If only we had a safe, underground means to transport crude oil.
Moments before U.S. Rep. Nita Lowey was preparing to talk about her latest oil train safety initiative, she received word that a 109-car oil train had derailed in North Dakota, with several of the tank cars exploding and catching fire, leading to the evacuation of a town of about 35 residents.
“Can you imagine if it happened here?” Lowey said Wednesday morning at a CSX rail crossing in West Nyack used by 15 to 30 oil trains a week.
With improved tank cars set to be phased in over the next decade, Lowey said the oil placed inside them also had to be made less dangerous. On Monday, she plans to introduce a bill banning all interstate rail shipments of Bakken crude oil if they are not first treated to remove explosive gases.
The measure would affect a large percentage of trains carrying crude oil through Rockland and an increasing number nationwide. In 2014, more than 410 million barrels of crude oil were transported in nearly 500,000 carloads, with most coming from the Bakken shale region in North Dakota, Montana and Canada, according to the U.S. Department of Transportation.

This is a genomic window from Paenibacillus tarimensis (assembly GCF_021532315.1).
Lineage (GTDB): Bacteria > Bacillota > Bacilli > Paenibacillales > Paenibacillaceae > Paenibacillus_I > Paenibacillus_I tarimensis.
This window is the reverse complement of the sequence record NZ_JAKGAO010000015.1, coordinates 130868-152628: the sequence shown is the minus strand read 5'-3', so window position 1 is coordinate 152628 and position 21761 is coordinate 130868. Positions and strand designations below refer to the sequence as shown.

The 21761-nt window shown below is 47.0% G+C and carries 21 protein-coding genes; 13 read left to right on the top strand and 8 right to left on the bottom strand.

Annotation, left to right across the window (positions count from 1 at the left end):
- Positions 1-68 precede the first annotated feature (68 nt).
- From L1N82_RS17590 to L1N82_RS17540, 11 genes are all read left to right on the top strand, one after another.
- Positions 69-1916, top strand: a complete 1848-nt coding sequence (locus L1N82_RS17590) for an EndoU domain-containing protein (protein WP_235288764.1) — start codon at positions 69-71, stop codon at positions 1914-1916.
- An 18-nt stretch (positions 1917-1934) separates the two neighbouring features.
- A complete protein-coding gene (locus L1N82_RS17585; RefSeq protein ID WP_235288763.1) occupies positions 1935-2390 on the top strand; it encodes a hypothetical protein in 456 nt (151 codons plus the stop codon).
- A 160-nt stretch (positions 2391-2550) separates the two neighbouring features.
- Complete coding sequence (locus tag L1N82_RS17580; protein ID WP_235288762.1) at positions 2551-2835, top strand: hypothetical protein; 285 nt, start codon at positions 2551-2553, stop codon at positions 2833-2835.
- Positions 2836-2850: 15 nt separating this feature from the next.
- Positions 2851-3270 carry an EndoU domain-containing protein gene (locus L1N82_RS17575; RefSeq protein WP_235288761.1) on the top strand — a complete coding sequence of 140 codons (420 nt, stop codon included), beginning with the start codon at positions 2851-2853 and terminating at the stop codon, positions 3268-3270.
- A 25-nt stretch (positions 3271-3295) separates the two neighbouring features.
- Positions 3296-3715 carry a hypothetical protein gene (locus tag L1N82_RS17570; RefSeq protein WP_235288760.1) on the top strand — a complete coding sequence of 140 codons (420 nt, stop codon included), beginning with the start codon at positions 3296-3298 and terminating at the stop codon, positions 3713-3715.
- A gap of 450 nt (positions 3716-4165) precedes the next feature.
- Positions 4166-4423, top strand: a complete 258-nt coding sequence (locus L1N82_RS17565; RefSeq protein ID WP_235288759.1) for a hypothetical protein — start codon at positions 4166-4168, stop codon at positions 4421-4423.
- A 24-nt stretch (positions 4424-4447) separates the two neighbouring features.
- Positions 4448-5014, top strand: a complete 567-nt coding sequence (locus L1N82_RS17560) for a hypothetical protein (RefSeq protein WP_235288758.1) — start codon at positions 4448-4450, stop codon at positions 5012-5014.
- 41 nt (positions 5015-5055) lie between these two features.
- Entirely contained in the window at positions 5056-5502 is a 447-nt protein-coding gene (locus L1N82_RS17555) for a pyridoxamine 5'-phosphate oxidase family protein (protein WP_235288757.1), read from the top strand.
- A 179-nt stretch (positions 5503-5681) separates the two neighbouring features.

Asked if a ban would be perceived as too drastic, Lowey, D-Harrison, said strong action was needed on oil trains.
“If they go up in flames, that’s even more drastic and think of the lives that are lost,” Lowey told The Journal News after a news conference featuring a number of local officials. “It’s essential that the companies who produce the Bakken oil understand that this volatility is a matter of life and death.”
When presented with the opportunity to vote for a common-sense pipeline that could already be transporting oil, Lowey voted no. The reporter apparently forgot to ask her about this.